Mine came off just like this but not without plenty of effort.


The 1st and 2nd elements were cemented into a doublet and you can extract it using a lens sucker. The fit can be snug or loose depending on the lens so be careful not to drop this thing to the floor.


The 3rd element is a huge chunk of glass and you can remove it using a lens sucker. You should take some notes or use a pencil to make a small mark on the walls of the elements so you will know where they should be facing.


The 4th element is sealed with its collar or at least it seems like it. I carefully removed it from the back of the front part, making sure that I don’t damage anything. Be careful with the bushing. It’s made of something that appears to be gutta percha. It will dissolve quickly in alcohol if you’re not careful so clean this with care.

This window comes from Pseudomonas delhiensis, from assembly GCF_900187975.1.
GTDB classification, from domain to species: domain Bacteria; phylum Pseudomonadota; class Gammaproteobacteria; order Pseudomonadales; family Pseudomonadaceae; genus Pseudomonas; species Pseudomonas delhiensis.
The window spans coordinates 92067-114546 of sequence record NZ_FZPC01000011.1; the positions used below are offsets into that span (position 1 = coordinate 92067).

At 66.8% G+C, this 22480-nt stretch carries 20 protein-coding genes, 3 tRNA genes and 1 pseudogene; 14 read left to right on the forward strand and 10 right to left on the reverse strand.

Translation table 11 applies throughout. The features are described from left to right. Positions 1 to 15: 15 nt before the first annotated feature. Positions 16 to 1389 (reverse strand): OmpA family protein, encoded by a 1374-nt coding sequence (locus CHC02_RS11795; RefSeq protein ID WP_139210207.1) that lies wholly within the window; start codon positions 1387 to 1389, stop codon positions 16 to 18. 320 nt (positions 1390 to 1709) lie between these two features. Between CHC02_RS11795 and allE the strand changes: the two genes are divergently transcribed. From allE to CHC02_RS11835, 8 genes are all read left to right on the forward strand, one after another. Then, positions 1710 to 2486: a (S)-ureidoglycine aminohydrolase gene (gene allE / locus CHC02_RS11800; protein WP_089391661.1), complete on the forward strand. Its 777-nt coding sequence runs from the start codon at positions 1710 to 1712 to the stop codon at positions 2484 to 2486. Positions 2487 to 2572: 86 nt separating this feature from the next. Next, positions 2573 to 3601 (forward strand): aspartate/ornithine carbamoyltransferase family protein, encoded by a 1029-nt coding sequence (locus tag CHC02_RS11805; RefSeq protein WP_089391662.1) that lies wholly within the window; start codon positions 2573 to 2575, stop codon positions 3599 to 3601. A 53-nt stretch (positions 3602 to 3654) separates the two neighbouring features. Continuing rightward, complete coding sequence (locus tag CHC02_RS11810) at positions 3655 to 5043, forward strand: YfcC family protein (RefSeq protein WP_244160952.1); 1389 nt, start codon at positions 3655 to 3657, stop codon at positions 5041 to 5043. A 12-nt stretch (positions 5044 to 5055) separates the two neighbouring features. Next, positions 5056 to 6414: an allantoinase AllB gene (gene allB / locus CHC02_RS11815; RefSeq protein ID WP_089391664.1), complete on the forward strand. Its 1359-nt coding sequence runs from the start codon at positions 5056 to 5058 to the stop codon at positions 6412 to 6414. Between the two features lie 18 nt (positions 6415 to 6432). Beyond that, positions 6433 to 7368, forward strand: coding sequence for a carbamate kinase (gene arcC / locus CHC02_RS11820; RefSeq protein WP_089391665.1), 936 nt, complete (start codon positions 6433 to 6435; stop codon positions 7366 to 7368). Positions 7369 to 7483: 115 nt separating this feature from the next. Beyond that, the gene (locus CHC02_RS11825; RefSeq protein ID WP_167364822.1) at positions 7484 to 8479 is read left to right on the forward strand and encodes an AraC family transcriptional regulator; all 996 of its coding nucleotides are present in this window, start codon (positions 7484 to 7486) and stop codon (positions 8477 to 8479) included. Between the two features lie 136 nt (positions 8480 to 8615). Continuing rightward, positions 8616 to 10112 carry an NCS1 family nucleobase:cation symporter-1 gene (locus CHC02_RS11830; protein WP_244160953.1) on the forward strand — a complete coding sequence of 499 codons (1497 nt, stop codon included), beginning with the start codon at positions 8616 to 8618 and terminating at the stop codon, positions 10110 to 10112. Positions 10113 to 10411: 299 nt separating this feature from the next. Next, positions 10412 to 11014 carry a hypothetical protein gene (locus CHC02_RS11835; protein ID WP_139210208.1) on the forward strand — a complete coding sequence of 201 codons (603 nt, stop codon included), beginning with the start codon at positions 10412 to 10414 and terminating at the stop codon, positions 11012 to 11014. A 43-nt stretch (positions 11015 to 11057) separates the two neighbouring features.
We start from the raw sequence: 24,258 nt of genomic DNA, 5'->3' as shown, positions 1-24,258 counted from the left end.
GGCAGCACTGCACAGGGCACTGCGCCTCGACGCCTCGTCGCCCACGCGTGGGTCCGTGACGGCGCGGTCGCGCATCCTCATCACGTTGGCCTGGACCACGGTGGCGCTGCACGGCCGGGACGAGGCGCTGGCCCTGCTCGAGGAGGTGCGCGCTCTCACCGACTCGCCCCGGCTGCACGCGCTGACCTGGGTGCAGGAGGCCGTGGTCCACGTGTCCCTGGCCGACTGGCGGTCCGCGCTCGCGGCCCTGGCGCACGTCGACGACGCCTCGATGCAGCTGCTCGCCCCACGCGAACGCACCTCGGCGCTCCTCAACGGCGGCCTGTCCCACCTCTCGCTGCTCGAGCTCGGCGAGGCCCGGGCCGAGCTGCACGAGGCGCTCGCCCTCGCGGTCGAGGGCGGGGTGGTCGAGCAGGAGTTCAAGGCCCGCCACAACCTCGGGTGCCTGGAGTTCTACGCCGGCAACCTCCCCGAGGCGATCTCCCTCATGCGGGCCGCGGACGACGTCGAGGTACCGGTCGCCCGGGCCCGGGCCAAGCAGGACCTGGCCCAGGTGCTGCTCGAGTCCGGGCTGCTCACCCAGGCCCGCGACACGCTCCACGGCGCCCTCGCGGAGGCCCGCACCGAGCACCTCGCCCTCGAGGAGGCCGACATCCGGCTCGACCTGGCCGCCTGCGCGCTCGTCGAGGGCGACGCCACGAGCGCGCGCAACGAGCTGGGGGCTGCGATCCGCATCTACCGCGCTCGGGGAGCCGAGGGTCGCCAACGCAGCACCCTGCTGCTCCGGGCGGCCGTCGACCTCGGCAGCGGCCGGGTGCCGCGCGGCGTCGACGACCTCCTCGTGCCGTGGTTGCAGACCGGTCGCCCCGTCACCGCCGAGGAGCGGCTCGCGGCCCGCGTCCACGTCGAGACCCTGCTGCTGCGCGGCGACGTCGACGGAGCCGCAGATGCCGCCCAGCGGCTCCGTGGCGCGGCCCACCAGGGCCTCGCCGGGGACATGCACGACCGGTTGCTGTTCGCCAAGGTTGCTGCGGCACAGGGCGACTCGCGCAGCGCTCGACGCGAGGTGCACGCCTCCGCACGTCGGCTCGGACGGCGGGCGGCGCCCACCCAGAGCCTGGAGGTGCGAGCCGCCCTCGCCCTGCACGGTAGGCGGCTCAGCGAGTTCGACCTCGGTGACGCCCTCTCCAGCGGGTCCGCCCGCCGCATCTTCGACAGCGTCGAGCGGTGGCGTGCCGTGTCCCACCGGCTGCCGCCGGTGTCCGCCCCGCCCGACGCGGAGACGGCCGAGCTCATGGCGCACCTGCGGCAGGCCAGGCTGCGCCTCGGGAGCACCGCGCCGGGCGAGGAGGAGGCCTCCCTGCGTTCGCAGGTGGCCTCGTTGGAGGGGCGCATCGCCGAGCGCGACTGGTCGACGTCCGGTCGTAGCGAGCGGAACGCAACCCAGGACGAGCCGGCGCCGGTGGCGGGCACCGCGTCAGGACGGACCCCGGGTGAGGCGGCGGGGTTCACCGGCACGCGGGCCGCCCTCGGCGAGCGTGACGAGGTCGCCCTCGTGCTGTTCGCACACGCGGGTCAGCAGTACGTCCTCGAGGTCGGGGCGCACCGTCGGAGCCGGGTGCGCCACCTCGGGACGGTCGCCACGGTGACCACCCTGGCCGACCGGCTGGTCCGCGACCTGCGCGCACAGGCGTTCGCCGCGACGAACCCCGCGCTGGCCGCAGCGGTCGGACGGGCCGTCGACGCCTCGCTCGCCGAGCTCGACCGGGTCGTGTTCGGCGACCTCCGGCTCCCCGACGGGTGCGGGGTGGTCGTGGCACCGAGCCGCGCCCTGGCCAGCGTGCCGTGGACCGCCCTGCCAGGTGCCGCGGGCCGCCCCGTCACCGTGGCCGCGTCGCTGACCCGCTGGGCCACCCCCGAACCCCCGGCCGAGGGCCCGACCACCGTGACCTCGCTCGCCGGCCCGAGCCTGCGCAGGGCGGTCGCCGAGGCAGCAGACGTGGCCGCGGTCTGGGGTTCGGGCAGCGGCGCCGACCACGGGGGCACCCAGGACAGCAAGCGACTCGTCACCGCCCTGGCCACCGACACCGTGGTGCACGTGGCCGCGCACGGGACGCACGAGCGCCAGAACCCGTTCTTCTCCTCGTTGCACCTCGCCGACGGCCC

The broad collar cannot be removed without major disassembly, I just left it alone. If you want to further disassemble the iris mechanism, I suggest that you read the article that I wrote for the Nikkor-Q 200mm f/4 Auto. It has a lot in common with this in a lot of ways specially when it comes to the iris.


The 5th and 6th elements are all housed at the rear of the objective. The 6th element can be accessed by removing this retainer. The 5th element inside can be easily extracted soon after. You can remove the rear assembly of the objective’s housing to clean what’s inside if you want.

That’s it for the front barrel. It is not awfully difficult now that I think about it. Maybe because I have gained some experience with this so it seems easy to me now. I have gotten used to working with bigger Nikkors so I have the proper tools to work with them. If this is your first attempt on working with bigger lenses, just make sure that you fabricate the right tools.

Disassembly (Main Barrel):

The previous section can be a bit frustrating to some, this section is going to be much easier because the steps here will be more familiar. Cleaning all of the parts can be a pain because they’re bigger but it shouldn’t be much of a problem for you.